My advice is to try it. Before you say it's not good, try it and see what you can do. Add some herbs, make it flavourful, make it pop. Add your best ingredients that you think will actually taste good with it. Even if you want to add in thyme, rosemary, however you want to make or marinade it, everything is going to be in the way you prepare it.
Don't go heavy on any spice that will take away from the natural flavour. You always want to experience the natural taste of the animal.
Chakalaka opened in February of 2021 — right in the middle of the pandemic. How were staffing and recruitment different during this time, and how have you retained your team?
We were really heavy on faith and believing. We had originally started working on Chakalaka in October of 2020. Then, we started posting advertisements, received resumes and got good team people who came in to join us in the first quarter.
We do have some people from the start who are still going strong. Others had to leave for personal reasons.
What has been the hero dish that you know will resonate with guests and is easy to make, with your best margins?
Definitely the Caribbean jerk chicken. It's pretty easy to make and is a personal ingredient that I've put so much adjustment and work into. Even if I'm not from the Caribbean culture, it's something I know for sure when it comes to flavour that it's good.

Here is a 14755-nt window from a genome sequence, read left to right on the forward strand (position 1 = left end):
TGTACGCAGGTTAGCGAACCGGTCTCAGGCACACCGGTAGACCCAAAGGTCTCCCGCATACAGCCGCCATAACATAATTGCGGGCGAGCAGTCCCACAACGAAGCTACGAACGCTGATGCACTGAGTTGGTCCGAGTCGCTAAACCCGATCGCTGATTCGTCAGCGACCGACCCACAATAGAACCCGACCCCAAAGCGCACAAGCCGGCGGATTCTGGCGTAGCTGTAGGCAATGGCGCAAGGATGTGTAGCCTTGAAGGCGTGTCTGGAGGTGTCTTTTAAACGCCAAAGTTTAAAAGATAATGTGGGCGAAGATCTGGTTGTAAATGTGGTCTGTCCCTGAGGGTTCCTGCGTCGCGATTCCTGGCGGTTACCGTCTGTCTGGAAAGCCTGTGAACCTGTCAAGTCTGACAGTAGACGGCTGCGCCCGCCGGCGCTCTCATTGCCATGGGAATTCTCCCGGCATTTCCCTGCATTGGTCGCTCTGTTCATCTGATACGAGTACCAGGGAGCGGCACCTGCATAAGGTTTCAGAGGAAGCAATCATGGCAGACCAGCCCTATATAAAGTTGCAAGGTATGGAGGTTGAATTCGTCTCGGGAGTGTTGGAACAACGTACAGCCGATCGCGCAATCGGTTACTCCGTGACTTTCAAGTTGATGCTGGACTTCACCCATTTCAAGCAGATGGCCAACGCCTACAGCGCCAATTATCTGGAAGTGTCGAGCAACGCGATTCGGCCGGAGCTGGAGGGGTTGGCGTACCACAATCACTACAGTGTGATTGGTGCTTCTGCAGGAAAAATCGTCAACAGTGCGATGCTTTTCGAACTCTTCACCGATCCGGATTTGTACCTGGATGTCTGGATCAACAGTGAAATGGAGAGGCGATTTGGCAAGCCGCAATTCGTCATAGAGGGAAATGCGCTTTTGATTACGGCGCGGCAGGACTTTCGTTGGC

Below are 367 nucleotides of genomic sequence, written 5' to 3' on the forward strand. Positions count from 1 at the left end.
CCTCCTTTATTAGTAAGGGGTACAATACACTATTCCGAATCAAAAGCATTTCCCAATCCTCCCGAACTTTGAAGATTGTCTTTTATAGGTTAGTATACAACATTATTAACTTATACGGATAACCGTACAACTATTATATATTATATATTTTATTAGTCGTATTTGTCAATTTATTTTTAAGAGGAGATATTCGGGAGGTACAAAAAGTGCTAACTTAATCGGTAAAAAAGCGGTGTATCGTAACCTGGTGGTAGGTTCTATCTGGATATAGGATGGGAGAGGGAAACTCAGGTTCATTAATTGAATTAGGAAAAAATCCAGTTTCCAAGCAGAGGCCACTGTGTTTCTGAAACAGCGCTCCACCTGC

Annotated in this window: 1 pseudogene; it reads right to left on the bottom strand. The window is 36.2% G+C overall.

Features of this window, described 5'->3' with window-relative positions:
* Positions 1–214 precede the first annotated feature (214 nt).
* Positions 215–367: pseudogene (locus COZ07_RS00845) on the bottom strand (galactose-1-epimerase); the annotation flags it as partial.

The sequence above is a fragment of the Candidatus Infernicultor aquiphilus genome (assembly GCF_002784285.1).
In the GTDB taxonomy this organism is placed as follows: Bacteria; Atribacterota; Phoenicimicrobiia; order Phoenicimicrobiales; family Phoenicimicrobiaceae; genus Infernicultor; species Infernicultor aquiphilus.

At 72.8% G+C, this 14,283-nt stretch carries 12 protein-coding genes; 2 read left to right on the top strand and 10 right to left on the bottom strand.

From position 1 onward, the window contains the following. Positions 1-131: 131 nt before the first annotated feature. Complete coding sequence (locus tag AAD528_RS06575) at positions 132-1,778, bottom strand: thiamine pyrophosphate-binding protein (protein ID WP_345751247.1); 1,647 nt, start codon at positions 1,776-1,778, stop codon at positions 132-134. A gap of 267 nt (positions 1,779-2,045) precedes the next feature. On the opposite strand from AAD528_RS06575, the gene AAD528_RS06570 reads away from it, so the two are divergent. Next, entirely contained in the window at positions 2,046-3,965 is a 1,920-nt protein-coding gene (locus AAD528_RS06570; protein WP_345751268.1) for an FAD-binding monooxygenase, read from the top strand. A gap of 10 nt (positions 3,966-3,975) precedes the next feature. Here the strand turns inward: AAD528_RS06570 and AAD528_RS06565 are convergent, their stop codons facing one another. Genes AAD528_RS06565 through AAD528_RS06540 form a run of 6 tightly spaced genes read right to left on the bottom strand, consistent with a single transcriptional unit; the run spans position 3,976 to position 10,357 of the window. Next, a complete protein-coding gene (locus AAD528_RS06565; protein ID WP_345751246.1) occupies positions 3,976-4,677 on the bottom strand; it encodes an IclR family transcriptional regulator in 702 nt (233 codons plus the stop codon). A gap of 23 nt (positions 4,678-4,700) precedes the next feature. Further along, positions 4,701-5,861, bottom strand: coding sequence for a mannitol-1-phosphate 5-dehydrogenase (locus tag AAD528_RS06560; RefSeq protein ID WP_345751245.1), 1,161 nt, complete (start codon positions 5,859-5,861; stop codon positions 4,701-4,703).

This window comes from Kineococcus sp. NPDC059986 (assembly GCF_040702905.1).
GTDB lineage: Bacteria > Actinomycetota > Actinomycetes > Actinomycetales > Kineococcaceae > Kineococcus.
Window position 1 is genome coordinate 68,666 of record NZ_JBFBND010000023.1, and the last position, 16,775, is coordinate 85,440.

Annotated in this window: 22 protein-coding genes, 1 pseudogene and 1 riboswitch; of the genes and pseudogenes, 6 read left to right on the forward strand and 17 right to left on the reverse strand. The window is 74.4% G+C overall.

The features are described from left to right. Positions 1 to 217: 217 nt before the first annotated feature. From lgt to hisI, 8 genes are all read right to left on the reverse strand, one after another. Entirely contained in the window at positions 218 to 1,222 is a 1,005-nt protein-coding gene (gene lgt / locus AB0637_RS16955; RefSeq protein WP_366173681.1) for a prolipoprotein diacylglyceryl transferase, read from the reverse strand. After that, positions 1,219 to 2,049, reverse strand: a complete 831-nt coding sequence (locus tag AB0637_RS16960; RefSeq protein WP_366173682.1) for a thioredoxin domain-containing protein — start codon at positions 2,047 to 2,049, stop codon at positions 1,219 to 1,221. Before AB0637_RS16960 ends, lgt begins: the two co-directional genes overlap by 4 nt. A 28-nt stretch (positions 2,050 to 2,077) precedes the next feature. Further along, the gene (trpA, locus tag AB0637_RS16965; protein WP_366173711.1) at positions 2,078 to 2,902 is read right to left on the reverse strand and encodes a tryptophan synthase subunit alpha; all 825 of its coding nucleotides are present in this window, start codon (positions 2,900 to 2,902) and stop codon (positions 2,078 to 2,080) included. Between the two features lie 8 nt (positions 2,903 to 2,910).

With each dish, as long as I put love into it, I believe it's a hero dish.
Speaking of inspiration, how did you find it for your dish today while using Club House La Grille® Spicy Pepper Medley? Anything that would be helpful for other chefs or operators to know about it?
One thing I really found about Club House La Grille spices is that they can fit into any ingredient, especially if you want to make anything savoury or boost anything in flavour. The marinating process of them just makes life so easy and the flavour out of them is just phenomenal.
I use it for the spicy kangaroo that we're featuring today. It blended in perfectly with all of the other ingredients I did with it. It has that heat, saltiness, pepperiness and everything that you need in a spice medley ingredient.
Any message you’d like to pass on to your fellow restaurateurs from coast to coast as they too navigate Canada’s ever-changing foodservice landscape?
Don't limit yourself. Don't stop. You never know what the next day is going to be like. If you want to go for something, do it, try it out, give it a chance, have hope, have faith.
We miss 100% of the shots we don't take. If you're going to do it, do it. Challenges are going to come but nothing good comes easy. It will always take time to have everything come out and be beautiful in the way that it does. At the end of the day, success is the result.
• Spicy Kangaroo Taco
2021 Edition of Coast to Coast
Club House for Chefs uncovers the behind-the-line tactics and bounce back of chefs and operators across Canada as restaurants navigate not only reopenings but re-inspiration. Explore more